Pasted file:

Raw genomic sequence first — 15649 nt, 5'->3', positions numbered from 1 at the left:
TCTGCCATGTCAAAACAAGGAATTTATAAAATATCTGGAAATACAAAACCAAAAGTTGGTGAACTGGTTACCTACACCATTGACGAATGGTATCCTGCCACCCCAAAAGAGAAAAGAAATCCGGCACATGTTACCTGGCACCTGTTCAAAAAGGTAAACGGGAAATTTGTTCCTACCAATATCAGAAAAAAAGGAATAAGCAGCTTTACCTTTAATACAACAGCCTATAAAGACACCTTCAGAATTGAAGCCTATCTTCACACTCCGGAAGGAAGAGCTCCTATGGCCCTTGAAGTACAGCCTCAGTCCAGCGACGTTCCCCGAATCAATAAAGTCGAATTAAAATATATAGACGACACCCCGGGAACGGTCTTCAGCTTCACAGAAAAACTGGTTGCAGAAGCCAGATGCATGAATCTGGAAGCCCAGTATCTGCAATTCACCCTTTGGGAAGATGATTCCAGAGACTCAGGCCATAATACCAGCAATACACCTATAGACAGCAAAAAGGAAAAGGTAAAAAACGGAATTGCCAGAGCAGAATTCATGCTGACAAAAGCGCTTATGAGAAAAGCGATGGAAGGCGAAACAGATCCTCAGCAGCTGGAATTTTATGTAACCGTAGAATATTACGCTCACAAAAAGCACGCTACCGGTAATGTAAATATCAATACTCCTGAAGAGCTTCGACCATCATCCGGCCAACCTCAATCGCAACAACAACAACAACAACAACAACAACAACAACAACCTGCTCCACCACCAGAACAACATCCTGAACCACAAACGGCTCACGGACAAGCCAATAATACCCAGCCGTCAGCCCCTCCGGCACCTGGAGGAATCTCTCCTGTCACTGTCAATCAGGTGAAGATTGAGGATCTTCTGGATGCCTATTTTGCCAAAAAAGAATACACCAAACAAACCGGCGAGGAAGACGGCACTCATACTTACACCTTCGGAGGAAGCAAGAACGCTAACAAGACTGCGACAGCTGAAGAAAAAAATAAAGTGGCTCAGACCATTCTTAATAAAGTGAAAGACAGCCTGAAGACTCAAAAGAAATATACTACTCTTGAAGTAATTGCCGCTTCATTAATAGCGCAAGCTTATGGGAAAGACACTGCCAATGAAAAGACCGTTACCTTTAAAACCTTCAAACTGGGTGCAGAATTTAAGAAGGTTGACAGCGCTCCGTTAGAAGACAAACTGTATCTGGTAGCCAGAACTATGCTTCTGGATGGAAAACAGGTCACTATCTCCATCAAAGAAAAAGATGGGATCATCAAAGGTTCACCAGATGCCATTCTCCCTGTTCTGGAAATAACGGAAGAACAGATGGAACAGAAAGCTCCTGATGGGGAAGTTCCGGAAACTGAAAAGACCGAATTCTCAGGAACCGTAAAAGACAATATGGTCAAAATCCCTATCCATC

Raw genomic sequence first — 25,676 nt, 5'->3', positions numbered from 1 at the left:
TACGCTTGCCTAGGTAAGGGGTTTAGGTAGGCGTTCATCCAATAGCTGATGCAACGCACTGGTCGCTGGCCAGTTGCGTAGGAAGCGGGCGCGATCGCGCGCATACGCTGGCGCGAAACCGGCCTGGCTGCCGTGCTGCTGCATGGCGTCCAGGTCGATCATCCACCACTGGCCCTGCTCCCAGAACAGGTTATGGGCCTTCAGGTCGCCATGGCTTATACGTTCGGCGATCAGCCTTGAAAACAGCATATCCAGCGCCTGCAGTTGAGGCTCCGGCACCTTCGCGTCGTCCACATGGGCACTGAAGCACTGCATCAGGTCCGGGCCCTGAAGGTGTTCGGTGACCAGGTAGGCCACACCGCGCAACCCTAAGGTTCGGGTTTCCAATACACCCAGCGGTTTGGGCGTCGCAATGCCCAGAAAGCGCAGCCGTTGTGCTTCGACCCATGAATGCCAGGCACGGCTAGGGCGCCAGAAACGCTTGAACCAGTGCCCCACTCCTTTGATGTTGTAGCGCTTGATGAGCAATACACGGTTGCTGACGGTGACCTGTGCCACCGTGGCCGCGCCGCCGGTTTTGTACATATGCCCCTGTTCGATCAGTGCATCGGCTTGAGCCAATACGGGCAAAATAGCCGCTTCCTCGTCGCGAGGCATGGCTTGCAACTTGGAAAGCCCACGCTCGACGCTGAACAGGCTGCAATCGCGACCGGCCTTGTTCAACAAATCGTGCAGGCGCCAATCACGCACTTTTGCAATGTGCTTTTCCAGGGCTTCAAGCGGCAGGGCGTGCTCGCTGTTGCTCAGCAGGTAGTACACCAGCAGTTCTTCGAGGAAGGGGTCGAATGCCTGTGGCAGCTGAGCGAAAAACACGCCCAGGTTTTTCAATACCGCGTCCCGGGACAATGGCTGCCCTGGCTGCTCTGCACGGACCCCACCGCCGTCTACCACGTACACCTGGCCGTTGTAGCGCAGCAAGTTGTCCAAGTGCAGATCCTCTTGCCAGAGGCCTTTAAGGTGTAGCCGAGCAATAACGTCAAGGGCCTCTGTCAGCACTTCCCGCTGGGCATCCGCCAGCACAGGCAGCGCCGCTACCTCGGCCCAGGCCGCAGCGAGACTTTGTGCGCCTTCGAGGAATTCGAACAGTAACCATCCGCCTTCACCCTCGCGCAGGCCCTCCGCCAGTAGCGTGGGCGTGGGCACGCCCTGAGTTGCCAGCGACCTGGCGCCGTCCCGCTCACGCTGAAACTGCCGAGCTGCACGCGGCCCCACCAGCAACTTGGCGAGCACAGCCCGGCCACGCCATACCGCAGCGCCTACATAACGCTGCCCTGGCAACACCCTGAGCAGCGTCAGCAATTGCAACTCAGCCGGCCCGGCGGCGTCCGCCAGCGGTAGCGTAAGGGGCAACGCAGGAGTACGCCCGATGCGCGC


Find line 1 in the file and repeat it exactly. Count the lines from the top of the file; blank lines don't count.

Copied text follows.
Raw genomic sequence first — 15649 nt, 5'->3', positions numbered from 1 at the left: